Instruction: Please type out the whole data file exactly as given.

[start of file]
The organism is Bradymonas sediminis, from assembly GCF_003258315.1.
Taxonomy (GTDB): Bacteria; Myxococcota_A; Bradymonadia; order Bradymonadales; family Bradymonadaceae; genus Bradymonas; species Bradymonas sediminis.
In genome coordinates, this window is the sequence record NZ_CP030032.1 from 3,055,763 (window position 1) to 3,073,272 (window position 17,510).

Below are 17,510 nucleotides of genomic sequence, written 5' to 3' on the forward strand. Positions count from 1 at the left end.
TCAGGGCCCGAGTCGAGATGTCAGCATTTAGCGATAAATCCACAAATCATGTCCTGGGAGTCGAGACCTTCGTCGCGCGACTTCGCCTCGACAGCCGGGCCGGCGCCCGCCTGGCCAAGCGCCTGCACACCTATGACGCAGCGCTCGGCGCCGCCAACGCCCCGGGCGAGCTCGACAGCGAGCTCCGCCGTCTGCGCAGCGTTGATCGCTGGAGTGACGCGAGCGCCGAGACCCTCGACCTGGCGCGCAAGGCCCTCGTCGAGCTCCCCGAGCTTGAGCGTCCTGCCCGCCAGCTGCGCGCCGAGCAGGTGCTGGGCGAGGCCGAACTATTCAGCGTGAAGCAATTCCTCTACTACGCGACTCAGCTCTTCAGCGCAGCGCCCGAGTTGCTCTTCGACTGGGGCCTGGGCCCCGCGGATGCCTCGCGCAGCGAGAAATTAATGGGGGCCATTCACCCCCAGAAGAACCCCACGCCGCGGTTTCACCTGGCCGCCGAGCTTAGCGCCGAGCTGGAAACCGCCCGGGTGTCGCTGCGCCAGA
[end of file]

The organism is Bradymonas sediminis, from assembly GCF_003258315.1.
Taxonomy (GTDB): Bacteria; Myxococcota_A; Bradymonadia; order Bradymonadales; family Bradymonadaceae; genus Bradymonas; species Bradymonas sediminis.
In genome coordinates, this window is the sequence record NZ_CP030032.1 from 3,055,763 (window position 1) to 3,073,272 (window position 17,510).

Below are 17,510 nucleotides of genomic sequence, written 5' to 3' on the forward strand. Positions count from 1 at the left end.
TCAGGGCCCGAGTCGAGATGTCAGCATTTAGCGATAAATCCACAAATCATGTCCTGGGAGTCGAGACCTTCGTCGCGCGACTTCGCCTCGACAGCCGGGCCGGCGCCCGCCTGGCCAAGCGCCTGCACACCTATGACGCAGCGCTCGGCGCCGCCAACGCCCCGGGCGAGCTCGACAGCGAGCTCCGCCGTCTGCGCAGCGTTGATCGCTGGAGTGACGCGAGCGCCGAGACCCTCGACCTGGCGCGCAAGGCCCTCGTCGAGCTCCCCGAGCTTGAGCGTCCTGCCCGCCAGCTGCGCGCCGAGCAGGTGCTGGGCGAGGCCGAACTATTCAGCGTGAAGCAATTCCTCTACTACGCGACTCAGCTCTTCAGCGCAGCGCCCGAGTTGCTCTTCGACTGGGGCCTGGGCCCCGCGGATGCCTCGCGCAGCGAGAAATTAATGGGGGCCATTCACCCCCAGAAGAACCCCACGCCGCGGTTTCACCTGGCCGCCGAGCTTAGCGCCGAGCTGGAAACCGCCCGGGTGTCGCTGCGCCAGA